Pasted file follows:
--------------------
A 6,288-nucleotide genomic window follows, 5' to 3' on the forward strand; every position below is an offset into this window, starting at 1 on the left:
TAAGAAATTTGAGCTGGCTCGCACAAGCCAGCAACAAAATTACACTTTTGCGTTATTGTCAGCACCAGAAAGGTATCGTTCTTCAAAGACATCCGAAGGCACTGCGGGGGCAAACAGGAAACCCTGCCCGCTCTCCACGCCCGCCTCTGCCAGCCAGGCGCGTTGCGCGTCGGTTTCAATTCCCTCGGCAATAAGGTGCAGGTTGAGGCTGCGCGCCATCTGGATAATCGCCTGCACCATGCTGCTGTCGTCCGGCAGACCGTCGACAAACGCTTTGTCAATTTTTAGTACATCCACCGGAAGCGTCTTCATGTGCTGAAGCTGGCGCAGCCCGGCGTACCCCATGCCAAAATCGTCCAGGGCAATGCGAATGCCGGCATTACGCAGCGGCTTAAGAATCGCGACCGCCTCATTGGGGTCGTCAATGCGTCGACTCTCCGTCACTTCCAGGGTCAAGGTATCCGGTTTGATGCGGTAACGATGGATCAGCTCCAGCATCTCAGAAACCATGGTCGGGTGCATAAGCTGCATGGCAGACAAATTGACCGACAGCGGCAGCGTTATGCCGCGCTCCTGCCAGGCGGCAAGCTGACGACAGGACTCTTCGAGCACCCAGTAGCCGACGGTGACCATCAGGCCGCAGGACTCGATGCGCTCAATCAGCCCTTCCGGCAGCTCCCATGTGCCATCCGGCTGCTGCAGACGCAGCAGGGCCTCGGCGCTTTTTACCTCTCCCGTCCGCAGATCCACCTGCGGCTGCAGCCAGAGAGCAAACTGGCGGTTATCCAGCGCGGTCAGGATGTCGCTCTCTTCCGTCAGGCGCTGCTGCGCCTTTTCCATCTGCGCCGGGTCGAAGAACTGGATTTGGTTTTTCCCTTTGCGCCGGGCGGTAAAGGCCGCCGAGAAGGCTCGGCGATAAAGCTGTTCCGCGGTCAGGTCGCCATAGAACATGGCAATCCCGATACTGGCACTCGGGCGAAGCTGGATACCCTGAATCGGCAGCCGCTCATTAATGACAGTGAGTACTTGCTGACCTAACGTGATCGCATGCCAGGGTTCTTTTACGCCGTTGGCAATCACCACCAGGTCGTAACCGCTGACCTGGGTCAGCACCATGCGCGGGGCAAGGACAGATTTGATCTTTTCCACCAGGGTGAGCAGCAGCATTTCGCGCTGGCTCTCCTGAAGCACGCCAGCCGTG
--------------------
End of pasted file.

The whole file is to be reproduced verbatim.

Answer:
A 6,288-nucleotide genomic window follows, 5' to 3' on the forward strand; every position below is an offset into this window, starting at 1 on the left:
TAAGAAATTTGAGCTGGCTCGCACAAGCCAGCAACAAAATTACACTTTTGCGTTATTGTCAGCACCAGAAAGGTATCGTTCTTCAAAGACATCCGAAGGCACTGCGGGGGCAAACAGGAAACCCTGCCCGCTCTCCACGCCCGCCTCTGCCAGCCAGGCGCGTTGCGCGTCGGTTTCAATTCCCTCGGCAATAAGGTGCAGGTTGAGGCTGCGCGCCATCTGGATAATCGCCTGCACCATGCTGCTGTCGTCCGGCAGACCGTCGACAAACGCTTTGTCAATTTTTAGTACATCCACCGGAAGCGTCTTCATGTGCTGAAGCTGGCGCAGCCCGGCGTACCCCATGCCAAAATCGTCCAGGGCAATGCGAATGCCGGCATTACGCAGCGGCTTAAGAATCGCGACCGCCTCATTGGGGTCGTCAATGCGTCGACTCTCCGTCACTTCCAGGGTCAAGGTATCCGGTTTGATGCGGTAACGATGGATCAGCTCCAGCATCTCAGAAACCATGGTCGGGTGCATAAGCTGCATGGCAGACAAATTGACCGACAGCGGCAGCGTTATGCCGCGCTCCTGCCAGGCGGCAAGCTGACGACAGGACTCTTCGAGCACCCAGTAGCCGACGGTGACCATCAGGCCGCAGGACTCGATGCGCTCAATCAGCCCTTCCGGCAGCTCCCATGTGCCATCCGGCTGCTGCAGACGCAGCAGGGCCTCGGCGCTTTTTACCTCTCCCGTCCGCAGATCCACCTGCGGCTGCAGCCAGAGAGCAAACTGGCGGTTATCCAGCGCGGTCAGGATGTCGCTCTCTTCCGTCAGGCGCTGCTGCGCCTTTTCCATCTGCGCCGGGTCGAAGAACTGGATTTGGTTTTTCCCTTTGCGCCGGGCGGTAAAGGCCGCCGAGAAGGCTCGGCGATAAAGCTGTTCCGCGGTCAGGTCGCCATAGAACATGGCAATCCCGATACTGGCACTCGGGCGAAGCTGGATACCCTGAATCGGCAGCCGCTCATTAATGACAGTGAGTACTTGCTGACCTAACGTGATCGCATGCCAGGGTTCTTTTACGCCGTTGGCAATCACCACCAGGTCGTAACCGCTGACCTGGGTCAGCACCATGCGCGGGGCAAGGACAGATTTGATCTTTTCCACCAGGGTGAGCAGCAGCATTTCGCGCTGGCTCTCCTGAAGCACGCCAGCCGTG